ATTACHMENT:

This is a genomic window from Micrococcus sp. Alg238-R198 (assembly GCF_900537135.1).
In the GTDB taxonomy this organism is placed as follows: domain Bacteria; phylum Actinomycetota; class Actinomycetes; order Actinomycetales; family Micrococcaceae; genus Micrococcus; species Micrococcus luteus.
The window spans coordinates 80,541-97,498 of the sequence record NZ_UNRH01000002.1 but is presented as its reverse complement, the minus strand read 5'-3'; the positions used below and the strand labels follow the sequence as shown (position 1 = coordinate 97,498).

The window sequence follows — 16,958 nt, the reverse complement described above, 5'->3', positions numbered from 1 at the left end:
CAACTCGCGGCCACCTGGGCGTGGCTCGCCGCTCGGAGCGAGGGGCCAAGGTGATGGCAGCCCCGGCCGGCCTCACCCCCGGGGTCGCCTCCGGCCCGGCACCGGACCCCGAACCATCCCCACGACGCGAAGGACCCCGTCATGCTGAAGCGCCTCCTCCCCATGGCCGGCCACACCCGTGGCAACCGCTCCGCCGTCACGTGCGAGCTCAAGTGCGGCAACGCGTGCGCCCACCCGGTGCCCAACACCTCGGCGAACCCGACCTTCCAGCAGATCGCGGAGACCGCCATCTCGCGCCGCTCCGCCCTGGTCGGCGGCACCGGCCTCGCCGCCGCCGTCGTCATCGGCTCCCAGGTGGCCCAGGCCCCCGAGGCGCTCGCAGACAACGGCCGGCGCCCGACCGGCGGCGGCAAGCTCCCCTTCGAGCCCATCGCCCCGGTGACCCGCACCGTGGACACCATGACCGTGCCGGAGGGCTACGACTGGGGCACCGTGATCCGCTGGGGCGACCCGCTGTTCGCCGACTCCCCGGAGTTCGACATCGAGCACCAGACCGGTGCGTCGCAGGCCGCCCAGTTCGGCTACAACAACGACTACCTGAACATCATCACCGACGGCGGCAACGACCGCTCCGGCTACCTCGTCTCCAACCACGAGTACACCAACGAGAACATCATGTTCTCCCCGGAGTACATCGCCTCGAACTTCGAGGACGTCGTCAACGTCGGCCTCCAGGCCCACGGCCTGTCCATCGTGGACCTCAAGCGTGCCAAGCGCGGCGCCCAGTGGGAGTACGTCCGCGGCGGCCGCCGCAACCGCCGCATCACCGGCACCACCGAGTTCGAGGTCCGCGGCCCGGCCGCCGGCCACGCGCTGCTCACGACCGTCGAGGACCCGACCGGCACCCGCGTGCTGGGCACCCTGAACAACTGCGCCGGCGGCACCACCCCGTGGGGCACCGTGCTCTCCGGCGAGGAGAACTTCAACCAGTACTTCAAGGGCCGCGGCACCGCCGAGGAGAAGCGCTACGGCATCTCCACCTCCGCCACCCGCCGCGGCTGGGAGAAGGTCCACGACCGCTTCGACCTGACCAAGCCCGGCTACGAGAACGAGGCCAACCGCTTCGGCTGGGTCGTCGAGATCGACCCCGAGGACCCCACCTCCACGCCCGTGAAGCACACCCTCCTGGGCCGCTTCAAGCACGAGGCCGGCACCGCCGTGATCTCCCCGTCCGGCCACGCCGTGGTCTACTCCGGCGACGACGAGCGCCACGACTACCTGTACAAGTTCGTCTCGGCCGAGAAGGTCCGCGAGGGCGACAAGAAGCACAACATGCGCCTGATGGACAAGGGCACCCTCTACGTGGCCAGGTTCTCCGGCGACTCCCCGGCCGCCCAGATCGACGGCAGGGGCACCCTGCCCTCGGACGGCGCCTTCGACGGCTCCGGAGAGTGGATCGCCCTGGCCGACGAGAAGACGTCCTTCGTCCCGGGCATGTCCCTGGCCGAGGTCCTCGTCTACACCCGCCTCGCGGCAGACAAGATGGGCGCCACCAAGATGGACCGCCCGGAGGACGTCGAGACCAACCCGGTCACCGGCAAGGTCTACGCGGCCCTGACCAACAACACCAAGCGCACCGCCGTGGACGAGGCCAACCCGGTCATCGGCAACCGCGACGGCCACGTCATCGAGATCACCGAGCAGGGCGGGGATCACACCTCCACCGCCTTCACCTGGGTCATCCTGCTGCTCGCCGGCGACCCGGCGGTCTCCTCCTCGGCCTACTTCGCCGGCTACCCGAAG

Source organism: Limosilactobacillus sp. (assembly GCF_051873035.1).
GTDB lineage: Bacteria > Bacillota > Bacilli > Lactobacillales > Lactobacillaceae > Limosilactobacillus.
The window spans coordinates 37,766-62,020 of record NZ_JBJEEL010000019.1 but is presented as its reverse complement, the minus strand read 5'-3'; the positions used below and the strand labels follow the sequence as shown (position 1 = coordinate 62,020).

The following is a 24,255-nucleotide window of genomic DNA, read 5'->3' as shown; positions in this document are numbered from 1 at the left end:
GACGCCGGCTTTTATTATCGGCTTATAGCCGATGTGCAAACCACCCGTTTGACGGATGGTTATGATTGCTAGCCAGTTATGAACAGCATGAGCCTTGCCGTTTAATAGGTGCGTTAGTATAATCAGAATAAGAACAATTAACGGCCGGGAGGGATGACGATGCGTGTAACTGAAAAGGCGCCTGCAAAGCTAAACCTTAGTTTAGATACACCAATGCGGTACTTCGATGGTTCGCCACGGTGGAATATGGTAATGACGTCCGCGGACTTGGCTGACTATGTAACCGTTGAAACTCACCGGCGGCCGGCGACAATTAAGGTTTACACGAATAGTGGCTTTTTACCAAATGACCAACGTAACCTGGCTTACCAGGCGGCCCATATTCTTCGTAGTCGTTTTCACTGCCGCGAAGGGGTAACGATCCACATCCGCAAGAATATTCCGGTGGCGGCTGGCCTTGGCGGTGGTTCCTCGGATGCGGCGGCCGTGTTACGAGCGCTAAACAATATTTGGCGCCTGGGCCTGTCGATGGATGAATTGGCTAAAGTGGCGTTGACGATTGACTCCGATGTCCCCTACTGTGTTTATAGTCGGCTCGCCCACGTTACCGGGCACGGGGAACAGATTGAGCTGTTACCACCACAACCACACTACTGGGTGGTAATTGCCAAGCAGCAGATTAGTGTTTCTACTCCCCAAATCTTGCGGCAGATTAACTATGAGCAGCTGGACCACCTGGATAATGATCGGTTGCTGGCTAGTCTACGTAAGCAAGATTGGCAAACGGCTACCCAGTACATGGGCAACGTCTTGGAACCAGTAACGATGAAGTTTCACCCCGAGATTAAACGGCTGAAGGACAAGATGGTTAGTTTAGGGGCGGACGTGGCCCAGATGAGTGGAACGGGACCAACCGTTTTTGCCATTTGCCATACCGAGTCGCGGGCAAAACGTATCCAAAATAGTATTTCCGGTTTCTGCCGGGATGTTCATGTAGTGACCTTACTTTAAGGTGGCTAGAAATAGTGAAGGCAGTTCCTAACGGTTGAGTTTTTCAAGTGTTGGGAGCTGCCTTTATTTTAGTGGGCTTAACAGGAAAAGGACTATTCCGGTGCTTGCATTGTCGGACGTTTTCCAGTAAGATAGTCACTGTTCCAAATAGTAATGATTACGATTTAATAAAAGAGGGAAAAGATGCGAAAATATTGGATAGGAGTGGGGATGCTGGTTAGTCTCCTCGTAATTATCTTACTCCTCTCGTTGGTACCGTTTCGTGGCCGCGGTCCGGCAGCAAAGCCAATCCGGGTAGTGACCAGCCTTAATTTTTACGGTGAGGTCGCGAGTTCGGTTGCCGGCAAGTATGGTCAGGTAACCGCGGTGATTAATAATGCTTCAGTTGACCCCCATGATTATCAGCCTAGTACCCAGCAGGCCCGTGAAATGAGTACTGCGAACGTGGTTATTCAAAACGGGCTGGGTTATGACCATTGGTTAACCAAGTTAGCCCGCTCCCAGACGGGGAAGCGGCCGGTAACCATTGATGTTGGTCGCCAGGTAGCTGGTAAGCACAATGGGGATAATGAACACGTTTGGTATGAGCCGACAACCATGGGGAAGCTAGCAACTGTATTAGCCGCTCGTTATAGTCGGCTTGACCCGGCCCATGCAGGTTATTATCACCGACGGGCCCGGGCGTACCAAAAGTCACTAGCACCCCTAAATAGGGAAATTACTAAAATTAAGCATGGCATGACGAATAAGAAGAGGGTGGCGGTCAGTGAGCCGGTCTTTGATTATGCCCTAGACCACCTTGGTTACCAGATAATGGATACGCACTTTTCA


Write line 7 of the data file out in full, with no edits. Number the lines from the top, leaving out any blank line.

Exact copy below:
GTDB lineage: Bacteria > Bacillota > Bacilli > Lactobacillales > Lactobacillaceae > Limosilactobacillus.